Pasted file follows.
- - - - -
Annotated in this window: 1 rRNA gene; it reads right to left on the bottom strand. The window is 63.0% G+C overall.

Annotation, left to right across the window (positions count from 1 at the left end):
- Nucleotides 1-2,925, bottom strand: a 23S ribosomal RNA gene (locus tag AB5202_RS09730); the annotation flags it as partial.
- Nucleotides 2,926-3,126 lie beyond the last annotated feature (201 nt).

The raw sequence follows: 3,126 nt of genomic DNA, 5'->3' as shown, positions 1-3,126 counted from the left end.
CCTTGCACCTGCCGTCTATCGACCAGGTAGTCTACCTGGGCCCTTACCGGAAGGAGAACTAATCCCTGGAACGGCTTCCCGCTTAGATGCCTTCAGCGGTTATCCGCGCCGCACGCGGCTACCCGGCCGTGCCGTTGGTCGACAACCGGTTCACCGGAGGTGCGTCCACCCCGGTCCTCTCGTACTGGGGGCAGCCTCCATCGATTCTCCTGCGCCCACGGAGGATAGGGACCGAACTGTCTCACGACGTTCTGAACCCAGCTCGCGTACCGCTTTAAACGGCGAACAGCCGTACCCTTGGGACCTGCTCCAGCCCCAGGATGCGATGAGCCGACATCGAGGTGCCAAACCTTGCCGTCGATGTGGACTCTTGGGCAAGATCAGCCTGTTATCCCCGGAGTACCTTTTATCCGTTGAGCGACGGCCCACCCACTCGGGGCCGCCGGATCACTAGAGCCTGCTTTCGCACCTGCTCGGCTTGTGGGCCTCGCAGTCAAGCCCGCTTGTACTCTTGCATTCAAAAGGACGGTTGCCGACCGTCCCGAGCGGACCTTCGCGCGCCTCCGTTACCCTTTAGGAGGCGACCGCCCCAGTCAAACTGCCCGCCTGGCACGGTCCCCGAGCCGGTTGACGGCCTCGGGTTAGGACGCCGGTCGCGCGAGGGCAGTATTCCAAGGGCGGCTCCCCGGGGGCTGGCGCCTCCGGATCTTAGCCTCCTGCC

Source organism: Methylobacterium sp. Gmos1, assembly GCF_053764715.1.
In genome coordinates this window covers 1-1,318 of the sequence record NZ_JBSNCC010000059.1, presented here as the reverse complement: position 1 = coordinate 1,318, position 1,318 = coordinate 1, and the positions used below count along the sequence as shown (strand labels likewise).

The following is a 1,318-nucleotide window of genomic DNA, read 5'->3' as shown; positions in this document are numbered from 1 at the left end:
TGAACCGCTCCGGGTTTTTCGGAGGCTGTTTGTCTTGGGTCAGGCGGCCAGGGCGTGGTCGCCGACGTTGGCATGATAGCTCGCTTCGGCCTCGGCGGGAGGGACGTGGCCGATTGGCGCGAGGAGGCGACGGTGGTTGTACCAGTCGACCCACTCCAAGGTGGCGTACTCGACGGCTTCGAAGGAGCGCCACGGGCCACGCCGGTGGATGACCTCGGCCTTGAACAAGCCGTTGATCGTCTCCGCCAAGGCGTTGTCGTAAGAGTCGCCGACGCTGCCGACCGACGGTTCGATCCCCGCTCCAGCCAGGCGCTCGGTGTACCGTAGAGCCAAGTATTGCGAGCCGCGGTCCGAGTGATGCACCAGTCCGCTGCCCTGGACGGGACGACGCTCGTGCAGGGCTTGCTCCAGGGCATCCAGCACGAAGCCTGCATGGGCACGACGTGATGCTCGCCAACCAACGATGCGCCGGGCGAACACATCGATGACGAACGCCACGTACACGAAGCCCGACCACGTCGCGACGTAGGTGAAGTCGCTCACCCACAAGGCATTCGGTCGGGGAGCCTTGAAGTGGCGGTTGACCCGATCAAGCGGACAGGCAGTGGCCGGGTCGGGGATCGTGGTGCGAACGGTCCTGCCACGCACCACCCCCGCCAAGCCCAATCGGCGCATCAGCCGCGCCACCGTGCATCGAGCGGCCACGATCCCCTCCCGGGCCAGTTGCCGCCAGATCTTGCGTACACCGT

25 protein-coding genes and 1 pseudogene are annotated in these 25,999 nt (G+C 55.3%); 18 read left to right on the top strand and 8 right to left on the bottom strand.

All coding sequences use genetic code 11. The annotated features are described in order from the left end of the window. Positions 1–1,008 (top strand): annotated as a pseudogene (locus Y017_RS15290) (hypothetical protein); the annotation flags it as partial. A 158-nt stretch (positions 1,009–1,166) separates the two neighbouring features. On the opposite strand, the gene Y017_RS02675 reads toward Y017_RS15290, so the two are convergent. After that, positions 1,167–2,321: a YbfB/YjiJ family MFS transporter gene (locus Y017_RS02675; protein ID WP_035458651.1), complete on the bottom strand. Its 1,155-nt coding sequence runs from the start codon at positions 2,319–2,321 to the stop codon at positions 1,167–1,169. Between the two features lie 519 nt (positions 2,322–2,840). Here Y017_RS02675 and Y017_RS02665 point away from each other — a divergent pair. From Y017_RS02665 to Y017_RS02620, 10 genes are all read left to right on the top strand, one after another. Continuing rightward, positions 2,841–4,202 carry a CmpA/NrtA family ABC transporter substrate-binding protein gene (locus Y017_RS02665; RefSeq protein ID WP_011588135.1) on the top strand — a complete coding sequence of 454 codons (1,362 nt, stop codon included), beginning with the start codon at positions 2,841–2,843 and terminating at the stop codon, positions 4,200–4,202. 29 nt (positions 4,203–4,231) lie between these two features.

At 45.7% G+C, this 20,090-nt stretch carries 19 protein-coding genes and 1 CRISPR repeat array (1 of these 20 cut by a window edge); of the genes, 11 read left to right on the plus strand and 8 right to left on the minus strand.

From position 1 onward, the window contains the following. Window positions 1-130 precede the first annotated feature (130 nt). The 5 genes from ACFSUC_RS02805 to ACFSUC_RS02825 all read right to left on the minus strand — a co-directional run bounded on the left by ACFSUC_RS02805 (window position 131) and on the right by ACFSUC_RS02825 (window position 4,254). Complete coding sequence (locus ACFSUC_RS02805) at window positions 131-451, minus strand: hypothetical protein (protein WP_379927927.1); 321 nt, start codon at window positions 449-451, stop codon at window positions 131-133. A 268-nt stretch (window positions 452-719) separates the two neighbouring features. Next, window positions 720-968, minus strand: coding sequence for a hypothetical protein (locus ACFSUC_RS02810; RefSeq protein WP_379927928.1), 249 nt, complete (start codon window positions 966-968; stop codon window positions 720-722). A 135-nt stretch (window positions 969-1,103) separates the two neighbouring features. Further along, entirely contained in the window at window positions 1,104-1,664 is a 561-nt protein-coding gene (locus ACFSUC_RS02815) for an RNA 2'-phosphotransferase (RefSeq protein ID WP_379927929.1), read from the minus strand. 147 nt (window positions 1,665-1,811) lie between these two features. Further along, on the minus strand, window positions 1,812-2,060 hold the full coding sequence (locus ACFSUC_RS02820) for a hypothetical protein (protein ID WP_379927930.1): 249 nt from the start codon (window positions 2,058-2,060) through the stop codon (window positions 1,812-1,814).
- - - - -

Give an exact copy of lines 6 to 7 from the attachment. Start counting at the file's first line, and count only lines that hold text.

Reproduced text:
CCTTGCACCTGCCGTCTATCGACCAGGTAGTCTACCTGGGCCCTTACCGGAAGGAGAACTAATCCCTGGAACGGCTTCCCGCTTAGATGCCTTCAGCGGTTATCCGCGCCGCACGCGGCTACCCGGCCGTGCCGTTGGTCGACAACCGGTTCACCGGAGGTGCGTCCACCCCGGTCCTCTCGTACTGGGGGCAGCCTCCATCGATTCTCCTGCGCCCACGGAGGATAGGGACCGAACTGTCTCACGACGTTCTGAACCCAGCTCGCGTACCGCTTTAAACGGCGAACAGCCGTACCCTTGGGACCTGCTCCAGCCCCAGGATGCGATGAGCCGACATCGAGGTGCCAAACCTTGCCGTCGATGTGGACTCTTGGGCAAGATCAGCCTGTTATCCCCGGAGTACCTTTTATCCGTTGAGCGACGGCCCACCCACTCGGGGCCGCCGGATCACTAGAGCCTGCTTTCGCACCTGCTCGGCTTGTGGGCCTCGCAGTCAAGCCCGCTTGTACTCTTGCATTCAAAAGGACGGTTGCCGACCGTCCCGAGCGGACCTTCGCGCGCCTCCGTTACCCTTTAGGAGGCGACCGCCCCAGTCAAACTGCCCGCCTGGCACGGTCCCCGAGCCGGTTGACGGCCTCGGGTTAGGACGCCGGTCGCGCGAGGGCAGTATTCCAAGGGCGGCTCCCCGGGGGCTGGCGCCTCCGGATCTTAGCCTCCTGCC

Source organism: Methylobacterium sp. Gmos1, assembly GCF_053764715.1.